Thursday, April 10, 2008

Mobile Broadband?

I was recently offered on loan one of the new HSDPA USB sticks from the UK network operator Three under a similar deal, which is I promise to write about it, to the Skypephone I had on loan from them at the tail end of last year. The stick arrived this morning...


I'm off to the IVOA Interop Meeting in Trieste next month, and Three are one of the few mobile operators with decent roaming rates, at least if you're in a country covered by one of Three's sister networks which are: Austria, Australia, Denmark, Hong Kong, Ireland, Italy or Sweden. Which I will be, so it's all rather well timed...


Opening the box you find a USB stick, a cable and a SIM card. You have to insert the SIM card into the stick, and the stick into your laptop. The hardware setup therefore isn't that hard. I'm on a Mac and plugging the stick into my Macbook made the stick mount a partition with the driver software in it, double click to install and theoretically we're good to go...

The initial bad news is that the connection software doesn't use the default OSX utilities. The modem doesn't show up in the normal Internet Connect application, nor does it turn up in the modem status pull-down menu in the menu bar along with my Bluetooth and wired modems. What it does do is tread heavily over my root file system and install various bits and pieces onto the disk. It also installs a proprietary MobileConnect.app into my root Applications folder. Which doesn't make me that happy. None the less we're good to go...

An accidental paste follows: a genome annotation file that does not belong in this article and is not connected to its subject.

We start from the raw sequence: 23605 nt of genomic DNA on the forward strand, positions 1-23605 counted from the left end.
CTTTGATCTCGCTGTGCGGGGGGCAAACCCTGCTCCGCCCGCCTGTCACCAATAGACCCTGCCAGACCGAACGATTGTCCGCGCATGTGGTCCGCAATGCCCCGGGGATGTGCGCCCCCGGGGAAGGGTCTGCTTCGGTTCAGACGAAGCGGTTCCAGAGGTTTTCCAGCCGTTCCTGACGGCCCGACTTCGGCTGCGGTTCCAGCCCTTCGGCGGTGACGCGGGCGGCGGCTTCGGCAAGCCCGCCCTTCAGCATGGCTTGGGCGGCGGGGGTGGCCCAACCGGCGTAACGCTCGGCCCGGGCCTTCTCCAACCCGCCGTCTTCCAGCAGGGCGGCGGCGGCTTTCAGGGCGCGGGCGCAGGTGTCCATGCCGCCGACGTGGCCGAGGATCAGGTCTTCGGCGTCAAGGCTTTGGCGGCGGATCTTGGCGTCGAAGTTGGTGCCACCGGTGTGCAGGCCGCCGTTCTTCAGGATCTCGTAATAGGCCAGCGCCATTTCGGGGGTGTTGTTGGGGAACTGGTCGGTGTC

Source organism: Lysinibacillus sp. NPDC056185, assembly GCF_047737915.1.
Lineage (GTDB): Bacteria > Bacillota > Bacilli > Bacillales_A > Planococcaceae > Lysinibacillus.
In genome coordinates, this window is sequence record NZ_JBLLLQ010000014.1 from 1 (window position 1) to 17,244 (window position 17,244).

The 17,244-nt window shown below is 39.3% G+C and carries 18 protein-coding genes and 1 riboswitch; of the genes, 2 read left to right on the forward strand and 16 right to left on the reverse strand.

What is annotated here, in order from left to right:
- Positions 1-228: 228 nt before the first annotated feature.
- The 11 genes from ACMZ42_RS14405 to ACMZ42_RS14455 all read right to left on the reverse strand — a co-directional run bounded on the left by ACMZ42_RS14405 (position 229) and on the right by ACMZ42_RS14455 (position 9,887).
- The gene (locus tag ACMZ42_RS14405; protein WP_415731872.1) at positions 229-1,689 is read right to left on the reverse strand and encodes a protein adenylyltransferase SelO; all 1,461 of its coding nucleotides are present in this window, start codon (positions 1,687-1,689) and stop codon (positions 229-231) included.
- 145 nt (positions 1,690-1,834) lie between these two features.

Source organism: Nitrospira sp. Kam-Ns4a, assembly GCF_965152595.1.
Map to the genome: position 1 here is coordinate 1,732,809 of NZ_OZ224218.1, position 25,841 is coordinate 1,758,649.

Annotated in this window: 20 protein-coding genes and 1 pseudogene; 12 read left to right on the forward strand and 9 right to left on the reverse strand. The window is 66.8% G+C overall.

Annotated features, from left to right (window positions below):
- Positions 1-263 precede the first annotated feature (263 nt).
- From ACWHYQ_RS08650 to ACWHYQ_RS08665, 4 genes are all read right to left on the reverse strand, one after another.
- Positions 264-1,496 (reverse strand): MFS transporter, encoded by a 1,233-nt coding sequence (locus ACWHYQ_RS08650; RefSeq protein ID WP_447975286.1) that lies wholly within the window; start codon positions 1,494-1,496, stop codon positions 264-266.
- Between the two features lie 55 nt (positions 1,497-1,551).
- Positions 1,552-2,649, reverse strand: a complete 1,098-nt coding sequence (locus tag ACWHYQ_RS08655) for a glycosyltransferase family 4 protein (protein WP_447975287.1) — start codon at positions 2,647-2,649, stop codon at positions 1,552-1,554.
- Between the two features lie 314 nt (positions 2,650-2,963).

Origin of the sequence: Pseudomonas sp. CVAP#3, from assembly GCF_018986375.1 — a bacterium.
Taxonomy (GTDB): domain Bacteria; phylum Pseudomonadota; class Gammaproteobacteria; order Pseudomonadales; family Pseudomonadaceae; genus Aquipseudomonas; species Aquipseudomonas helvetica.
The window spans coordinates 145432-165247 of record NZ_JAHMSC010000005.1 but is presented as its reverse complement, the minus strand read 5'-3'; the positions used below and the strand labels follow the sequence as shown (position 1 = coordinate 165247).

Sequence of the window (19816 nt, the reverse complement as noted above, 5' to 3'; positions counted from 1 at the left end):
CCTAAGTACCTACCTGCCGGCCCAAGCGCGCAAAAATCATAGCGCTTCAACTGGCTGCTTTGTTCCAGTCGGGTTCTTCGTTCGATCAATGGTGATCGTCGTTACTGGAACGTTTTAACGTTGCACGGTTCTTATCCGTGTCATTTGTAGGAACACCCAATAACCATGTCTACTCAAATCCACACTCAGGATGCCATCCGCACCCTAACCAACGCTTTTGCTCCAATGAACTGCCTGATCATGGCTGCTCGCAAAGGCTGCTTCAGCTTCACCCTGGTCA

Except that it doesn't work, firing up the proprietary connection software it finds the dongle without a problem, and I appear to have signal. Hitting connect I'm asked for my admin user name (why does it do that?) and then... connection failed.

There are interesting things going on in my system log file, but the application itself doesn't seem to create its own logs so its difficult to tell what's happening. But what seems to happen when you hit connect is that the SetNetworkConfig call crashes due to Kernel protection failure. In other words, bad things happen.

Which is where I am now, I'm about to email technical support with my crash dump and I'll let you know how I get on when they get back to me...

In the mean time you should probably head off and read the interesting BBC News article on why these dongles are so important to Three and why, after initially being a strong supporter of walled gardens, like most people they realised that these are not really a good thing...

Update: Works under Leopard, but not under Tiger?

Update: After manually configuring the network interfaces, the dongle is now working.